Since the leaking of the Corus job cuts yesterday, more information has emerged during today:-
The cuts, which amount to 10% of the company's UK workforce, is a fresh blow to the manufacturing sector, which has already been hammered by the recession.
The group said the UK job losses form part of 3,500 job cuts worldwide.
Corus, which employs around 42,000 workers across the globe, said every effort would be made to achieve the 3,500 cuts through voluntary redundancies.
Unite joint leader Derek Simpson said the union would not accept any compulsory redundancies.
'We understand that Corus do face difficulties but before this recession Corus had been making extremely healthy profits,' Mr Simpson said.
'Our members have supported Corus through good times and bad and now expect Corus to support them.'
Corus, owned by Indian firm Tata, announced a series of cost-cutting measures including the mothballing of a mill in South Wales and restructuring several parts of its business.
Workers were told the grim news in a series of meetings at plants across the UK this morning.
Union leaders were seeking further information about which factories will be affected by the job losses but it is believed that South Wales will be worst hit.
Between 1,000 and 1,200 jobs will be cut from Corus plants in South Wales, including 600 at Llanwern.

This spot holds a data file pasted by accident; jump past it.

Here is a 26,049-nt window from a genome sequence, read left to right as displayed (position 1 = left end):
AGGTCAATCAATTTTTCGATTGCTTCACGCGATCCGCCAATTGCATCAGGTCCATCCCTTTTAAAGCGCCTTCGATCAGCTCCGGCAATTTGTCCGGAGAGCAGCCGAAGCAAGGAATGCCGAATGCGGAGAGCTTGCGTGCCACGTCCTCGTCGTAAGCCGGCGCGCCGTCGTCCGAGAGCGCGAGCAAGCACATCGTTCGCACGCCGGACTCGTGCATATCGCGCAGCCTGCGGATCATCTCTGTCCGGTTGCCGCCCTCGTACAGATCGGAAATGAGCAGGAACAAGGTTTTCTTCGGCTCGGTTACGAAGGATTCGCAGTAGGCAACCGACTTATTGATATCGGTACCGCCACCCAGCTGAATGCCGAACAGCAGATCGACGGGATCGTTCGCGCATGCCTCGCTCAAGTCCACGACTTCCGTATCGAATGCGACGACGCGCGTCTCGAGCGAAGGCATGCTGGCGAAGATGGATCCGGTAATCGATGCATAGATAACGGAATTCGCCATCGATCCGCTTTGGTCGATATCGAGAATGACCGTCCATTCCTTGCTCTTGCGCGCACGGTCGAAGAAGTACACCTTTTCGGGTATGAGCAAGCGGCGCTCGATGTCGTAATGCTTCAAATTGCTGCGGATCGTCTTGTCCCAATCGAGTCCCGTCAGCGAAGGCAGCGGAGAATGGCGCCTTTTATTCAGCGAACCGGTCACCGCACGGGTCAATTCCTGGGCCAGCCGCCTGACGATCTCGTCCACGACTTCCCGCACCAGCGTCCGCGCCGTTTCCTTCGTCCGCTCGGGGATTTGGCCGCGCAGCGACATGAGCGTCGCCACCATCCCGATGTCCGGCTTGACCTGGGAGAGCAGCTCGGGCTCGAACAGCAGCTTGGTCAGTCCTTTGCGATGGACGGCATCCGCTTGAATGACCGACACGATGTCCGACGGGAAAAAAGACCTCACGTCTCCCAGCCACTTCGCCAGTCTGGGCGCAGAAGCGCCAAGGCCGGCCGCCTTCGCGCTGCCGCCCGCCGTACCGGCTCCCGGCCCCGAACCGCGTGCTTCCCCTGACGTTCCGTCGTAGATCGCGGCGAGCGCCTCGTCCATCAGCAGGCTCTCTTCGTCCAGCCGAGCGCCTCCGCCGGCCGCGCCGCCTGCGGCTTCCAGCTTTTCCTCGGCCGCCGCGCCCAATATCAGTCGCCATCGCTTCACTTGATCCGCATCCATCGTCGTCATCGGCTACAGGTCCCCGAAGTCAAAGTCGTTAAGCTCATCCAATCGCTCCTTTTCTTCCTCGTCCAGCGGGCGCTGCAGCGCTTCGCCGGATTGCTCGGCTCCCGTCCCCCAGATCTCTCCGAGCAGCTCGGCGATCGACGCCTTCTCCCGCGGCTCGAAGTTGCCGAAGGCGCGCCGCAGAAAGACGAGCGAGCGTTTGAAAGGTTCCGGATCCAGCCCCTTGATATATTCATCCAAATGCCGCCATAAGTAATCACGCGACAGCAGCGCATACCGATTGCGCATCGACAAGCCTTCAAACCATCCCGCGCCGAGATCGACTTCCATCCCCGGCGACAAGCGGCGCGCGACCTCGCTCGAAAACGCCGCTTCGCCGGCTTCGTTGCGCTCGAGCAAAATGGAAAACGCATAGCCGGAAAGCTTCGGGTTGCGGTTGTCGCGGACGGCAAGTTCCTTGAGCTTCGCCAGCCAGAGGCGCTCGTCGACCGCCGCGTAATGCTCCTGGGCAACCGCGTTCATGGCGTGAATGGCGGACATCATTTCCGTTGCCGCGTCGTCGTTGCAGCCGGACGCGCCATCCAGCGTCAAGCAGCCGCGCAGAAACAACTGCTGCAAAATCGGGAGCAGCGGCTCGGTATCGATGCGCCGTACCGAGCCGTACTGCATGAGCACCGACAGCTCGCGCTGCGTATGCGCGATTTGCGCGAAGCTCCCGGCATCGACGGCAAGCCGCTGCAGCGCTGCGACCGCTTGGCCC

Corus also announced that it was in advanced discussions on the sale of its majority stake in its cast products business based at Teesside.This business employs around 2,000 workers who are not involved in today's job loss announcement.
The company said it was planning to restructure its engineering business in Scunthorpe which will lead to the loss of 93 jobs.
John Wilson, senior officer of the GMB union, said the cuts were a body blow for UK manufacturing.
A combination of falling orders, plus a steel price that has almost halved since September have take their toll.
Corus said it was taking a series of measures aimed at improving its competitiveness.
The firms said in the last quarter of 2008, the measures it had already taken are expected to make savings of around £600m to the end of March. These measures included giving extra training to workers temporarily laid off.Corus bosses said they would continue to discuss with unions how it could match production with falling demand.
'Today's initiative is strategic and structural in nature. Elements of the initiative comprise long-term plans that were already under consideration but which have been brought forward as a result of the slowdown,' a company spokesman said.
The company added that today's measures would improve profits by more than £200m. As part of the plans announced today Corus said it will be restructuring its engineering steels business, expected to lead to the loss of around 920 jobs.
This includes extensive restructuring at the Rotherham factory and the closure of a number of smaller sites at Wednesbury in the West Midlands, Wolverhampton, Bolton, Hetton in the North East and Slough.